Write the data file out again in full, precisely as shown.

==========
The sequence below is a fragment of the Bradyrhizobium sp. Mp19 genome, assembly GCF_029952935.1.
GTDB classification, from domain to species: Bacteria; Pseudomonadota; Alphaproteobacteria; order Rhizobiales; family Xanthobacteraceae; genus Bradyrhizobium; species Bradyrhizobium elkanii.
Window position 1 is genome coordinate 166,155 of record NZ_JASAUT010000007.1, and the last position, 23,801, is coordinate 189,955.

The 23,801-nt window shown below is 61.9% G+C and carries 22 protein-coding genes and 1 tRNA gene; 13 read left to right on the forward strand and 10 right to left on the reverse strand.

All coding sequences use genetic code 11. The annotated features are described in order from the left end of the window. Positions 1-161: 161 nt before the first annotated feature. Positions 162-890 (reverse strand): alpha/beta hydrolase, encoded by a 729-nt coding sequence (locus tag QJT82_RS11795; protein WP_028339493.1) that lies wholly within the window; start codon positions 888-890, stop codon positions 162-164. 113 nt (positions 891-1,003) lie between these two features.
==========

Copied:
The sequence below is a fragment of the Bradyrhizobium sp. Mp19 genome, assembly GCF_029952935.1.
GTDB classification, from domain to species: Bacteria; Pseudomonadota; Alphaproteobacteria; order Rhizobiales; family Xanthobacteraceae; genus Bradyrhizobium; species Bradyrhizobium elkanii.
Window position 1 is genome coordinate 166,155 of record NZ_JASAUT010000007.1, and the last position, 23,801, is coordinate 189,955.

The 23,801-nt window shown below is 61.9% G+C and carries 22 protein-coding genes and 1 tRNA gene; 13 read left to right on the forward strand and 10 right to left on the reverse strand.

All coding sequences use genetic code 11. The annotated features are described in order from the left end of the window. Positions 1-161: 161 nt before the first annotated feature. Positions 162-890 (reverse strand): alpha/beta hydrolase, encoded by a 729-nt coding sequence (locus tag QJT82_RS11795; protein WP_028339493.1) that lies wholly within the window; start codon positions 888-890, stop codon positions 162-164. 113 nt (positions 891-1,003) lie between these two features.